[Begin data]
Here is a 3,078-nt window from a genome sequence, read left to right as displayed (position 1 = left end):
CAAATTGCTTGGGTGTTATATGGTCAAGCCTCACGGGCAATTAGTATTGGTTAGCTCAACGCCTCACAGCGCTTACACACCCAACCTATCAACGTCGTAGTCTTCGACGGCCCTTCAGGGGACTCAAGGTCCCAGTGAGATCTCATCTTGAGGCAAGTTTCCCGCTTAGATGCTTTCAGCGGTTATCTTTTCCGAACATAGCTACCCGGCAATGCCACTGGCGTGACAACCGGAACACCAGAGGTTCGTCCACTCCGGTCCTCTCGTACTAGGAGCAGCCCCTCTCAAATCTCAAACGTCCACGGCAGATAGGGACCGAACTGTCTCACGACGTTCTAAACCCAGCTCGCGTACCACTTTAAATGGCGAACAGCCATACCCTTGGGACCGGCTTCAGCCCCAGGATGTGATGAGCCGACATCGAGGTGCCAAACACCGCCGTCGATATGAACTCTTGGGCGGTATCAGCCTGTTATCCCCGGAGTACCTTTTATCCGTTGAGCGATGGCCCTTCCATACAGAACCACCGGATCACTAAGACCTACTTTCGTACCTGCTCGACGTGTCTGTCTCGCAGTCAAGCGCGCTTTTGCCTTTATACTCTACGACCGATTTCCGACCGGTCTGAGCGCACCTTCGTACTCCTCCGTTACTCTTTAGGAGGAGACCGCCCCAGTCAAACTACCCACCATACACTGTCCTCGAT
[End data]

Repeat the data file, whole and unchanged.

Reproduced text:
Here is a 3,078-nt window from a genome sequence, read left to right as displayed (position 1 = left end):
CAAATTGCTTGGGTGTTATATGGTCAAGCCTCACGGGCAATTAGTATTGGTTAGCTCAACGCCTCACAGCGCTTACACACCCAACCTATCAACGTCGTAGTCTTCGACGGCCCTTCAGGGGACTCAAGGTCCCAGTGAGATCTCATCTTGAGGCAAGTTTCCCGCTTAGATGCTTTCAGCGGTTATCTTTTCCGAACATAGCTACCCGGCAATGCCACTGGCGTGACAACCGGAACACCAGAGGTTCGTCCACTCCGGTCCTCTCGTACTAGGAGCAGCCCCTCTCAAATCTCAAACGTCCACGGCAGATAGGGACCGAACTGTCTCACGACGTTCTAAACCCAGCTCGCGTACCACTTTAAATGGCGAACAGCCATACCCTTGGGACCGGCTTCAGCCCCAGGATGTGATGAGCCGACATCGAGGTGCCAAACACCGCCGTCGATATGAACTCTTGGGCGGTATCAGCCTGTTATCCCCGGAGTACCTTTTATCCGTTGAGCGATGGCCCTTCCATACAGAACCACCGGATCACTAAGACCTACTTTCGTACCTGCTCGACGTGTCTGTCTCGCAGTCAAGCGCGCTTTTGCCTTTATACTCTACGACCGATTTCCGACCGGTCTGAGCGCACCTTCGTACTCCTCCGTTACTCTTTAGGAGGAGACCGCCCCAGTCAAACTACCCACCATACACTGTCCTCGAT